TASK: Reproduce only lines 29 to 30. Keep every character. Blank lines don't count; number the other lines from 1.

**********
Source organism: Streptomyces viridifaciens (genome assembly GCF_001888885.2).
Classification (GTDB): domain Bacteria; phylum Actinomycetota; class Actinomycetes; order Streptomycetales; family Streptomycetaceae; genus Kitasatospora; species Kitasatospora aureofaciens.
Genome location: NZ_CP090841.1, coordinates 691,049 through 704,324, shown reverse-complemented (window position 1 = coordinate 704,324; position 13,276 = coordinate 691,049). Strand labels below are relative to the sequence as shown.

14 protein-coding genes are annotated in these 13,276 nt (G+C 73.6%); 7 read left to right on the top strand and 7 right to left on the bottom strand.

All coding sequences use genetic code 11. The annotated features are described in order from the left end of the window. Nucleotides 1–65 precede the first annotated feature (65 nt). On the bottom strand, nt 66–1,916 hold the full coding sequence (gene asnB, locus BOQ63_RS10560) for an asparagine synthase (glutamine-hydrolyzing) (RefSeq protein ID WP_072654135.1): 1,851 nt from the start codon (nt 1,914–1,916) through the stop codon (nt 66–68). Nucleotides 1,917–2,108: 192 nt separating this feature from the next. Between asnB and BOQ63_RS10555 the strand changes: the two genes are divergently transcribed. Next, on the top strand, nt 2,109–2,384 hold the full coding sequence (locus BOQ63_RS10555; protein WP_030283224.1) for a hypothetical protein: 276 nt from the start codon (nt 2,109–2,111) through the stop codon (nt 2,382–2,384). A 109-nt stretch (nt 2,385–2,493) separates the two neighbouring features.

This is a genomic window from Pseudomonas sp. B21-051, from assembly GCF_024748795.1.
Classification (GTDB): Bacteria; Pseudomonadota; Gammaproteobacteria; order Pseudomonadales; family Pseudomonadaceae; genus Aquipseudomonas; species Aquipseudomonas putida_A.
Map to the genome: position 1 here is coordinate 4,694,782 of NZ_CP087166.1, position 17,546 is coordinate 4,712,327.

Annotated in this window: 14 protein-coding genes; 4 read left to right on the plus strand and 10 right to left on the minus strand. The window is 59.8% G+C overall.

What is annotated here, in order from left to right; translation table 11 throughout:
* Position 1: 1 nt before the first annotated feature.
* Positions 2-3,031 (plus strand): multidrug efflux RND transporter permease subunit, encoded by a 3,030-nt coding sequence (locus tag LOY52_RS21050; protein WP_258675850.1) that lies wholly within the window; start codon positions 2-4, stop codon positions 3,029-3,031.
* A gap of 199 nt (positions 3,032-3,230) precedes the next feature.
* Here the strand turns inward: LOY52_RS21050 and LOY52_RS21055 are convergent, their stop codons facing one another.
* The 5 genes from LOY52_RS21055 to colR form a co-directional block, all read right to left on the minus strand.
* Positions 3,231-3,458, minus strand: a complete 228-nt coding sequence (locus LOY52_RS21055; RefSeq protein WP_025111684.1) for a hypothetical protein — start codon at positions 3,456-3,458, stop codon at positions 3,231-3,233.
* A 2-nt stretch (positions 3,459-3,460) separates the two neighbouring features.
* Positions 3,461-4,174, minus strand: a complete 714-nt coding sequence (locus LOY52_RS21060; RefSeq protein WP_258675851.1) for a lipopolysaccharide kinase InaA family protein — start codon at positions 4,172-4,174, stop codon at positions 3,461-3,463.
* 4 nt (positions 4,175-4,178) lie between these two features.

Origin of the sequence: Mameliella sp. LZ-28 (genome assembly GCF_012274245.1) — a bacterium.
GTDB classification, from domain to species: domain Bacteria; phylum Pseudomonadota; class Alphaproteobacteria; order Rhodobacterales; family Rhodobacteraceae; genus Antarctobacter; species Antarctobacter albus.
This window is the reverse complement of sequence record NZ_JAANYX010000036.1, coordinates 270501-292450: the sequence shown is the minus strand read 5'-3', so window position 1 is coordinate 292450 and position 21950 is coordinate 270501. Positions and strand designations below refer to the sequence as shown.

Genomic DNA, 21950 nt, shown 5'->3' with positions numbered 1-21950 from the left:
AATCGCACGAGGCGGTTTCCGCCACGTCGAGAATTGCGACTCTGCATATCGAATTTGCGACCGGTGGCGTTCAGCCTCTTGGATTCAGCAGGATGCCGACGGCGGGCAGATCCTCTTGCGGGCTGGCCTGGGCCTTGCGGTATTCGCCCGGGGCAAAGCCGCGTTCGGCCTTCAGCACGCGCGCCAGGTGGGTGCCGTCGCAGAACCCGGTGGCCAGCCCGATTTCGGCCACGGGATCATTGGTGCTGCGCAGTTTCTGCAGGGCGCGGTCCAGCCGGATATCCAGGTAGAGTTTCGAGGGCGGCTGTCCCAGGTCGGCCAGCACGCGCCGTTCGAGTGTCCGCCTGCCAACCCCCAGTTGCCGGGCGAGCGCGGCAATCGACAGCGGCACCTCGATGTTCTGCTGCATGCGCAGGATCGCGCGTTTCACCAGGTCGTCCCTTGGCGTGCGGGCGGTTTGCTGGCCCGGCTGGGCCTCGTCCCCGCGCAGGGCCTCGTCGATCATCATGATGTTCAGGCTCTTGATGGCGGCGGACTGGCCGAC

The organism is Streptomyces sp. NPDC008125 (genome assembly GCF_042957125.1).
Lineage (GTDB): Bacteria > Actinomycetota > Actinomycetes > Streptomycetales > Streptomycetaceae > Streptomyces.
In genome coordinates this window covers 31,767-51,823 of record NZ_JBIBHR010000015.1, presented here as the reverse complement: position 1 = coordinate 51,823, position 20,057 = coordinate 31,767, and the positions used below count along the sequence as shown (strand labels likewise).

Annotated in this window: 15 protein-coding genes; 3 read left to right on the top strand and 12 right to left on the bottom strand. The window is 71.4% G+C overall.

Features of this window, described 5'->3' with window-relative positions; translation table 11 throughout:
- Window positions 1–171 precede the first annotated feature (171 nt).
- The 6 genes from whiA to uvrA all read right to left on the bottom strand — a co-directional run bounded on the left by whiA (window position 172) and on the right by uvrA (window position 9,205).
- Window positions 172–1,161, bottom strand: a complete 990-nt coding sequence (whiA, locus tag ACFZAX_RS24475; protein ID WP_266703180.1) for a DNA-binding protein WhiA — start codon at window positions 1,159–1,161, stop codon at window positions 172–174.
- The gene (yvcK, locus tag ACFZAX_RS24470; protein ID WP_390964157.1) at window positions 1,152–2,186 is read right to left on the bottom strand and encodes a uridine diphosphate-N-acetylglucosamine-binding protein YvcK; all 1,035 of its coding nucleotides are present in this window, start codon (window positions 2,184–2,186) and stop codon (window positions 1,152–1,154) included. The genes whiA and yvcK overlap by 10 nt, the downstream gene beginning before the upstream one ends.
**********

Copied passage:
Features of this window, described 5'->3' with window-relative positions; translation table 11 throughout:
- Window positions 1–171 precede the first annotated feature (171 nt).